I would not want to defend or praise the so-called opposition TV channels TV9 and Maestro for the quality of their investigations, which indisputably need to be better and more substantiated by facts, but neither do I believe that a person paid by Misha’s regime (as you validly say), should step out and start accusing the quality of Georgian broadcasting, having seen Rustavi 2 and Imedi in action (the heavily pro-government TV stations, to put it politely). With all due respect, please let Georgian citizens decide what is right and what is nightmare in this country and argue you, dear author, to remain more objective to the ongoing nightmare primarily caused by the current ruling Party and I argue you to describe things as they stand, rather than foretelling what one “would do in future”.

    Thank you very much for reading this amateur masterpiece by a middle class person who cares for his county.

    Oh yes, to Mr. Oniani: I would not dispute his good knowledge of Mr. Mullen, but would argue him to first of all, come back to Georgia and breathe the air of hatered established by the National Movement, and secondly not seek any more justifications for his сonscience as to why to vote for #5, just do it and let his compatriots continue living in Georgia – “brought to you by Rustavi 2”.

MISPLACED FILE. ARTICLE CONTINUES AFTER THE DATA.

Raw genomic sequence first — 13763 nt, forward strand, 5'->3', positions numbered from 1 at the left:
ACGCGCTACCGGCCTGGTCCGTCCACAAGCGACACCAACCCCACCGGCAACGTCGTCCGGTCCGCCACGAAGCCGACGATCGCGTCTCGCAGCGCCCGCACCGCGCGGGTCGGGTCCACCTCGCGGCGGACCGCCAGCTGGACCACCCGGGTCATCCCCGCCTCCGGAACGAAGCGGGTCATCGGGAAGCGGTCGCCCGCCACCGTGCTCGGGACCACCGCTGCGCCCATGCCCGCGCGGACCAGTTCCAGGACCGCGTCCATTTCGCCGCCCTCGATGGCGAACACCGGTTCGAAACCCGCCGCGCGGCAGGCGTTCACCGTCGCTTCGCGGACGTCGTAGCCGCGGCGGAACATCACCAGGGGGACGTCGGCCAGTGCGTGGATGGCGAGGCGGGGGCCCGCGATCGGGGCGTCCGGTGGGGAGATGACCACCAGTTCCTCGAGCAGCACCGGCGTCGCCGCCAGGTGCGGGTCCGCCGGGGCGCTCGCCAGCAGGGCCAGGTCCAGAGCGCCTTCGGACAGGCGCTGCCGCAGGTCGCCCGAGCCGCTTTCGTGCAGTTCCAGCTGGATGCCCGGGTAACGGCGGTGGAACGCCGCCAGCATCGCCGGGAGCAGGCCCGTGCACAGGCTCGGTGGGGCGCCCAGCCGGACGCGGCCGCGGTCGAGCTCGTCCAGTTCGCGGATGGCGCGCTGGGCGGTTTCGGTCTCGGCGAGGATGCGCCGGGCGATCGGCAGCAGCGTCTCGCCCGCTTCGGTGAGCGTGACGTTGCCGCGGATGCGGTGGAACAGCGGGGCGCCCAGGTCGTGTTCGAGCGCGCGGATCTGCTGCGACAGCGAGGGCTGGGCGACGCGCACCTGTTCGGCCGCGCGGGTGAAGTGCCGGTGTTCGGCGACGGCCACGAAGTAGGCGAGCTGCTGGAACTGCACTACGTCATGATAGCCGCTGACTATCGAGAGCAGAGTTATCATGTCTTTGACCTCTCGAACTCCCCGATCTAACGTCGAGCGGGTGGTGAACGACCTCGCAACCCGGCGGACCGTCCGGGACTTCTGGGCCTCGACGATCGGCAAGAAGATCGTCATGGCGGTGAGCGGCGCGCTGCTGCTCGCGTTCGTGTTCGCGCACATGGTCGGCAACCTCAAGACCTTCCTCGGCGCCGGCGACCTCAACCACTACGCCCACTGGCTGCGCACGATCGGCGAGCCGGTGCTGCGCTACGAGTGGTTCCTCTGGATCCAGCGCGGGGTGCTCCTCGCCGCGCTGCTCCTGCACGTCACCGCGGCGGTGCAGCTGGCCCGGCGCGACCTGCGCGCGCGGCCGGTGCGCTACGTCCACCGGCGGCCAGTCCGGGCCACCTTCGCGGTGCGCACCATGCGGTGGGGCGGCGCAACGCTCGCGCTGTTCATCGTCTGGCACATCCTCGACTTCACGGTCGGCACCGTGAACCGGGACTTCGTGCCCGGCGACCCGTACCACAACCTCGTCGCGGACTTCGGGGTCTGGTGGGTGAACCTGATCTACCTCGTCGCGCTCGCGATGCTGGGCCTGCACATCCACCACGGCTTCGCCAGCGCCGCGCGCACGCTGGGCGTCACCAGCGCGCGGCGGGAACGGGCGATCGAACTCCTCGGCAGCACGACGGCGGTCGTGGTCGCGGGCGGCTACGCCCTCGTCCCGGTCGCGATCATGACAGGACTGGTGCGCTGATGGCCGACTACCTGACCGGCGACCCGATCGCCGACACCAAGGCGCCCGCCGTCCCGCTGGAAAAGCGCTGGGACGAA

With kind regards,
    Giorgi

    • panoptical says:

      You ask why I do not trust Ivanishvili. Well, this whole blog post is about why I don’t trust him, so I admit that I am a little confused by the question. Still, I will summarize the main points:
      1. Ivanishvili’s media network, TV9, engages in deceptive journalistic practices.
      2. Ivanishvili’s media network, TV9, relies on anti-foreign innuendo, rather than fact, to persuade viewers to distrust the current regime.
      3. I am skeptical of billionaires going into politics under any circumstances. Ivanishvili appears to be trying to buy power and support, both in Georgia and the United States, rather than running on the strength of his ideas, experience, or policy proposals.
      4. Ivanishvili seems to have already sacrificed the public interest in favor of gaining personal power on numerous occasions.
      5. Ivanishvili’s campaign so far seems more negative than positive.

      I specifically said that I don’t know what Ivanishvili would do if given power. Maybe he would personally come to every house in Georgia with a bottle of wine and a check for 5000 lari. Maybe he would reconquer all the Georgian territory currently held by Russia, Turkey, and Azerbaijan and be known for all eternity as Bidzina the Builder. No one knows. I’m not saying he would or wouldn’t be better than Misha. I’m just saying that his actions, in the present, are not the actions of an honest, trustworthy man of integrity.

    • panoptical says: